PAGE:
The election of Barack Obama promised to inaugurate the dawn of a post-racial America. Instead we seem to be stepping ever deeper into a racial quagmire. The past two month saw the violent commemoration of the Ferguson protests, “the celebration” of the 50th anniversary of the Watts riots, new police shootings in places as distant as Cincinnati and Fort Worth, and renewed disorder, tied to a police-related shooting, in St. Louis last week.
When President Obama was elected, two-thirds of Americans thought race relations were good. Now six in ten think they are bad, according to a New York Times poll, including some 68 percent of African Americans.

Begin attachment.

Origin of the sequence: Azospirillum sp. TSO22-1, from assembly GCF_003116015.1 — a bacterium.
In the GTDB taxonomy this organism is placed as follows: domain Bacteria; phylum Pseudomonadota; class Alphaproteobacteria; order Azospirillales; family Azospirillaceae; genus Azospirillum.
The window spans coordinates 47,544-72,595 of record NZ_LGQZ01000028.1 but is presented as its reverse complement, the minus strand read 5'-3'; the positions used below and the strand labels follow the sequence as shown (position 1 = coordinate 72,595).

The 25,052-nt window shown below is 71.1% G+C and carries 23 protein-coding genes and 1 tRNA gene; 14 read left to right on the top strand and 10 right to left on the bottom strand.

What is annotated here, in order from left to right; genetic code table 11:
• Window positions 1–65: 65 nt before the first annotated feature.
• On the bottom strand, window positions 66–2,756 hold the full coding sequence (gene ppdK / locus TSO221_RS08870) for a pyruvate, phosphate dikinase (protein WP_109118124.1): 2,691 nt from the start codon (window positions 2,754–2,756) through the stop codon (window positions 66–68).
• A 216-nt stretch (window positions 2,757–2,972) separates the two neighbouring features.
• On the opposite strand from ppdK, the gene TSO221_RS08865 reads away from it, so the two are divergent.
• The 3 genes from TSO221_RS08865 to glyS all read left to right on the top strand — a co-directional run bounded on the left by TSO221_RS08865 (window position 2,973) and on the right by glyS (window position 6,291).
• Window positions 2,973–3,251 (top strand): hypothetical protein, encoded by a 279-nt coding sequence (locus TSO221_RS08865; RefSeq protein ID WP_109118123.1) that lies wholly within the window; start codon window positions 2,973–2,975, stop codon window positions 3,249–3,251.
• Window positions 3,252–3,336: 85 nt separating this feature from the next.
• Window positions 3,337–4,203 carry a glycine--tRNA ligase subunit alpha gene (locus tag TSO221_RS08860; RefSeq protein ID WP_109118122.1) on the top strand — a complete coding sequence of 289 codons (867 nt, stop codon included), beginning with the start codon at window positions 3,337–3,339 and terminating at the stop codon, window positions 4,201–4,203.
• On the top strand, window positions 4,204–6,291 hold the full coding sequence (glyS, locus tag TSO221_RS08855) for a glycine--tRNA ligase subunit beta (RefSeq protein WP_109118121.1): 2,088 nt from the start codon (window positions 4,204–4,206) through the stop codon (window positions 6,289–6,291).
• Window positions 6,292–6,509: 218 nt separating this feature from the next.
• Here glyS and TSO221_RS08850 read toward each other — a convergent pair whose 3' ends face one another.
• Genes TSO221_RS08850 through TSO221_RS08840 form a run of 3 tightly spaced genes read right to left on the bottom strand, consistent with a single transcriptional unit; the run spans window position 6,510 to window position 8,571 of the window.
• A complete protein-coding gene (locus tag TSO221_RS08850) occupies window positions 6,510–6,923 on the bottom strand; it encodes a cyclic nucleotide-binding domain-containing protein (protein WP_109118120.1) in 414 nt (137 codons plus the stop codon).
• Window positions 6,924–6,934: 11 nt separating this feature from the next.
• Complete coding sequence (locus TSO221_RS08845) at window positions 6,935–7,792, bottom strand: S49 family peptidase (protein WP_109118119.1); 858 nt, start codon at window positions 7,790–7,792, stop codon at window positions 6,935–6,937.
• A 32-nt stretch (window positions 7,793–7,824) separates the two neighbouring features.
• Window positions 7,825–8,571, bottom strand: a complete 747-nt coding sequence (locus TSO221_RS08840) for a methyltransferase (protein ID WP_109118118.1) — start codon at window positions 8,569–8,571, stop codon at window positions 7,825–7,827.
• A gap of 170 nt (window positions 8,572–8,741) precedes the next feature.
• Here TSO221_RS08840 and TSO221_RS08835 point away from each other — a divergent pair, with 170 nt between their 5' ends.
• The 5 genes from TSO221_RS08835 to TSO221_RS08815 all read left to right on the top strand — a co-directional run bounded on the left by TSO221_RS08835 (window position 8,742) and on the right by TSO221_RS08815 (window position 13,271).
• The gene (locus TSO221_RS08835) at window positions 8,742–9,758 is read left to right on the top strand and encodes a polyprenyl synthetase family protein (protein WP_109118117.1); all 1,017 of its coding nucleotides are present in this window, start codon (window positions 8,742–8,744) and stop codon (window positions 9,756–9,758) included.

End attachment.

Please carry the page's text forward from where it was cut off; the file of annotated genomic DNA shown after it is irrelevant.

This extreme alienation creates a rich soil for resurgence of a cramped form of black nationalism, as revealed in such widely read books as Ta-Nehisi Coates’s Between the World and Me. Coates, like the black nationalists of the ’60s, is fawned over by today’s progressive gentry. New York Times film critic A.O. Scott gushed that Coates’s writing is “essential, like water or air.” Yet the new nationalists do not, like many previous iterations, look to Africa for salvation, and as a potential place of re-settlement. Instead they may look to Africa for inspiration, but seem content to stew in the American racial cauldron, always apart but also here.
Yet to this reader, it’s hard to regard Coates’s book as anything more than a narrow selfie that holds little hope for any future racial progress.
Demagogues gonna demagogue. They gain wealth and power from division. If most people suffer, that’s immaterial.
Worst president ever.